Scott Dixon agreed. When the Ford programme was announced “immediately for me it was something I wanted to be part of because the race itself was something I’d dreamt of doing but the Kiwi tie was a nice sort of twist to it. As you can tell, there’s a lot of emphasis on this and you really only get one shot with the 50th anniversary and doing it right.”
But there was one major difference in the motor racing landscape between 1966 and 2016. Fifty years ago, there were certainly regulations restricting what a manufacturer could do, but back then it was a far briefer and more liberal rule book.
While cubic inches are of course not the whole story, the seven-litre Fords certainly looked like they were playing the sledgehammer to the fourlitre Ferrari P3’s nut (as indeed no less a luminary than John Wyer commented at the time).
And yet history was even repeated on this front too. GTE racing had been generally thought to be about a manufacturer revising its road car to run within the ACO’s Balance of Performance. But this requirement was a trifle inconvenient for Ford, which decided to skip the limitations inherent in this approach, and (with the consent of the ACO and gracious competitors) simply build a racing car, with a road car to come.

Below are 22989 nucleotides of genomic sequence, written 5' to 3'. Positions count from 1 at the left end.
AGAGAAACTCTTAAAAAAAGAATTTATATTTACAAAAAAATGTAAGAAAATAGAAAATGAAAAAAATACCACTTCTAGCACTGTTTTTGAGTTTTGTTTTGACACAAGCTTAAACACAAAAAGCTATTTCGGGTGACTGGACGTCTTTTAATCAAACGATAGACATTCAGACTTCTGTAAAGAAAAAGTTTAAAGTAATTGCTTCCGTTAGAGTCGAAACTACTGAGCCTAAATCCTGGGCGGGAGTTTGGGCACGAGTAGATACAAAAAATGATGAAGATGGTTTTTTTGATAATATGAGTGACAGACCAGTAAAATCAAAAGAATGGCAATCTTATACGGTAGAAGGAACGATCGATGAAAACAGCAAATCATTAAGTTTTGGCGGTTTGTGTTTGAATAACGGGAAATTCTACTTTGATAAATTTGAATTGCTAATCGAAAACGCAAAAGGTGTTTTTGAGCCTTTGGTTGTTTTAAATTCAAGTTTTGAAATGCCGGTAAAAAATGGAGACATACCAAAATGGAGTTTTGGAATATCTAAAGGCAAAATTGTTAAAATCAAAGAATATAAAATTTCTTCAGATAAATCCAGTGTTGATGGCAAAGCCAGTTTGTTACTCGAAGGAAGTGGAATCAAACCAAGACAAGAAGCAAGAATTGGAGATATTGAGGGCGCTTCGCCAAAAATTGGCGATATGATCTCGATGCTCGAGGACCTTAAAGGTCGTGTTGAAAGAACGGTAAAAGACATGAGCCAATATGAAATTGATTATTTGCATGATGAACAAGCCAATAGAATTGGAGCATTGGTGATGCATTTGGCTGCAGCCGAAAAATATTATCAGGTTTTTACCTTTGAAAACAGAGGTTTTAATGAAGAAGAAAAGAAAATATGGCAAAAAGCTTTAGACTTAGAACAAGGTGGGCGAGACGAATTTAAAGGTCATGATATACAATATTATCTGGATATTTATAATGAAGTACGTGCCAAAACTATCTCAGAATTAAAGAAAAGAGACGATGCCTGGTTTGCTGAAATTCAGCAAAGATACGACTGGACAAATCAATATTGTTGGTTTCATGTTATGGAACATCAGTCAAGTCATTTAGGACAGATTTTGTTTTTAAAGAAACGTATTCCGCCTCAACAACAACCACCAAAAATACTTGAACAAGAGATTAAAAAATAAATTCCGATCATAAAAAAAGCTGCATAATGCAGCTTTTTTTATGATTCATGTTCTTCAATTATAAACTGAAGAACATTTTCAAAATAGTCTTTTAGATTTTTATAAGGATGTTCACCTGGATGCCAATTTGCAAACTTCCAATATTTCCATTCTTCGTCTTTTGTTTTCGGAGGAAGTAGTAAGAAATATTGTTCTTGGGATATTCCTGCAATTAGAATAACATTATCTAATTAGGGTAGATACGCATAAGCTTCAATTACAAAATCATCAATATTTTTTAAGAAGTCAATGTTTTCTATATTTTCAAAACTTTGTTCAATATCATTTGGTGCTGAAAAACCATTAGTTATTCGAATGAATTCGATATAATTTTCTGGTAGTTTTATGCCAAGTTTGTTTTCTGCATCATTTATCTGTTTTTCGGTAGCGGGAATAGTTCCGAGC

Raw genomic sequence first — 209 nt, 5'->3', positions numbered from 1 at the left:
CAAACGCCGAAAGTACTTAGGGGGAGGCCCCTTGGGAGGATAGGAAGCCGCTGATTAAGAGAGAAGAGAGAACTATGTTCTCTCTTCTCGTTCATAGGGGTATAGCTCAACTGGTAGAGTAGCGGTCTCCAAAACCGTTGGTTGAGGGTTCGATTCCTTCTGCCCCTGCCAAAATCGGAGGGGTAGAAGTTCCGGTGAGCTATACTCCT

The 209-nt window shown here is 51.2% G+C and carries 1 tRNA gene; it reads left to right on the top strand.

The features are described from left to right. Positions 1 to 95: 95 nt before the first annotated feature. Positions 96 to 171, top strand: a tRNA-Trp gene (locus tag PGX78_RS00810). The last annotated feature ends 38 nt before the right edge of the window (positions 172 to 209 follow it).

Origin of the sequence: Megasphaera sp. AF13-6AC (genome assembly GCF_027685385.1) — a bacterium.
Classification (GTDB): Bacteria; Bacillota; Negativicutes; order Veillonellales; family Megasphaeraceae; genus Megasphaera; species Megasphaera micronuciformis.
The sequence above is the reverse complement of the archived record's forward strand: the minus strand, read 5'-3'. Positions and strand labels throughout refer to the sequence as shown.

The BoP duly featured heavily in the agitation about the Fords at Le Mans. Indifferent speed on the Test Day, two weeks before the race, miraculously transformed itself into serious pace in qualifying, so not surprisingly the Fords found their wings clipped by the ACO before the start. But it didn’t stop them producing a very strong 1-3-4-9 performance in the race, while accusations were rife from their rivals about Ford having earlier sandbagged for a favourable BoP. The 1966 triumph was partially marred by the uncertainty and distraction created by the mysterious form finish – but 50 years later, the controversy faced by Ford went to the very heart of how it had approached the race.
Ford built on the link by getting some of its old warhorses involved as well, as Briscoe explained: “It’s been really cool to learn about (1966) and meet people who were involved such as Mose Nowland. He was telling stories about the drivers and the car and how it ran, just really special to sort of go back in time and now be reliving it in the modern era with a modern car as we try to rewrite history; it’s extremely cool.”
Strong echoes indeed.
Brendon Hartley Left: Ford’s garage at Le Mans in 1966. Above: The Amon/McLaren GT40 en route to victory. Above right: Hell hath no fury like an automotive giant scorned. Graham Hill or Brian Muir leads the Ferrari 330 P3 of Mike Parkes/Ludovico Scarfiotti. Fifty years on, beating Ferrari was still the aim. Bottom left: Brendon Hartley’s tribute to his fellow Kiwis, Amon and McLaren.
Ryan Briscoe Scott Dixon